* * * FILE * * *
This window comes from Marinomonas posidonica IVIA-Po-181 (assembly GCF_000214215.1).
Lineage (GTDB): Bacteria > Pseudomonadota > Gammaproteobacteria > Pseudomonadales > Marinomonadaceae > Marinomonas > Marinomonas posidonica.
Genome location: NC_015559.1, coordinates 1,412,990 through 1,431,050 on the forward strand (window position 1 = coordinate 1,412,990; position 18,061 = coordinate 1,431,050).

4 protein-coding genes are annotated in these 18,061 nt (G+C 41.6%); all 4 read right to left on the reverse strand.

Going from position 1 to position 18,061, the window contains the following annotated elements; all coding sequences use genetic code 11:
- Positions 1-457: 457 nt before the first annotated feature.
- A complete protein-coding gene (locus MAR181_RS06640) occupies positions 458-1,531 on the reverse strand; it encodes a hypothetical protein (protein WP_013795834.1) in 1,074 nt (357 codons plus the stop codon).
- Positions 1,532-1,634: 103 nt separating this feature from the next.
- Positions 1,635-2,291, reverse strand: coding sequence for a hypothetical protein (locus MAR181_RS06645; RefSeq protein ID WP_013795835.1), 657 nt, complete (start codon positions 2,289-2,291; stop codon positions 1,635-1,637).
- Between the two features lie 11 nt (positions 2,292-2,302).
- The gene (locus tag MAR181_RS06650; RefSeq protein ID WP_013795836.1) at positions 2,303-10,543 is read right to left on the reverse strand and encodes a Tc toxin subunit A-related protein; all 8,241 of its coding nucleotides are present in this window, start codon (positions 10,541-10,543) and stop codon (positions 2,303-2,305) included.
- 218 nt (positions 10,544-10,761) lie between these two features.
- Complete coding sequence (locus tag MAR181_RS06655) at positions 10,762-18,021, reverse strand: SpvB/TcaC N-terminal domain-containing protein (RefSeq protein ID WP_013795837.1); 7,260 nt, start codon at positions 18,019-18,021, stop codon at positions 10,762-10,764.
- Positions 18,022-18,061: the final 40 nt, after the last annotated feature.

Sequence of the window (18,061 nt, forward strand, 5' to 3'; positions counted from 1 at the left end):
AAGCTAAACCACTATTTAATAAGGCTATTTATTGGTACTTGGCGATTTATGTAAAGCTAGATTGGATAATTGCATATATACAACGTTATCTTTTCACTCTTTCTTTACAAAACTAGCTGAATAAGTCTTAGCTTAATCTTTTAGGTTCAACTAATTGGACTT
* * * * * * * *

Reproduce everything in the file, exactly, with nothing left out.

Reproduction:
This window comes from Marinomonas posidonica IVIA-Po-181 (assembly GCF_000214215.1).
Lineage (GTDB): Bacteria > Pseudomonadota > Gammaproteobacteria > Pseudomonadales > Marinomonadaceae > Marinomonas > Marinomonas posidonica.
Genome location: NC_015559.1, coordinates 1,412,990 through 1,431,050 on the forward strand (window position 1 = coordinate 1,412,990; position 18,061 = coordinate 1,431,050).

4 protein-coding genes are annotated in these 18,061 nt (G+C 41.6%); all 4 read right to left on the reverse strand.

Going from position 1 to position 18,061, the window contains the following annotated elements; all coding sequences use genetic code 11:
- Positions 1-457: 457 nt before the first annotated feature.
- A complete protein-coding gene (locus MAR181_RS06640) occupies positions 458-1,531 on the reverse strand; it encodes a hypothetical protein (protein WP_013795834.1) in 1,074 nt (357 codons plus the stop codon).
- Positions 1,532-1,634: 103 nt separating this feature from the next.
- Positions 1,635-2,291, reverse strand: coding sequence for a hypothetical protein (locus MAR181_RS06645; RefSeq protein ID WP_013795835.1), 657 nt, complete (start codon positions 2,289-2,291; stop codon positions 1,635-1,637).
- Between the two features lie 11 nt (positions 2,292-2,302).
- The gene (locus tag MAR181_RS06650; RefSeq protein ID WP_013795836.1) at positions 2,303-10,543 is read right to left on the reverse strand and encodes a Tc toxin subunit A-related protein; all 8,241 of its coding nucleotides are present in this window, start codon (positions 10,541-10,543) and stop codon (positions 2,303-2,305) included.
- 218 nt (positions 10,544-10,761) lie between these two features.
- Complete coding sequence (locus tag MAR181_RS06655) at positions 10,762-18,021, reverse strand: SpvB/TcaC N-terminal domain-containing protein (RefSeq protein ID WP_013795837.1); 7,260 nt, start codon at positions 18,019-18,021, stop codon at positions 10,762-10,764.
- Positions 18,022-18,061: the final 40 nt, after the last annotated feature.

Sequence of the window (18,061 nt, forward strand, 5' to 3'; positions counted from 1 at the left end):
AAGCTAAACCACTATTTAATAAGGCTATTTATTGGTACTTGGCGATTTATGTAAAGCTAGATTGGATAATTGCATATATACAACGTTATCTTTTCACTCTTTCTTTACAAAACTAGCTGAATAAGTCTTAGCTTAATCTTTTAGGTTCAACTAATTGGACTT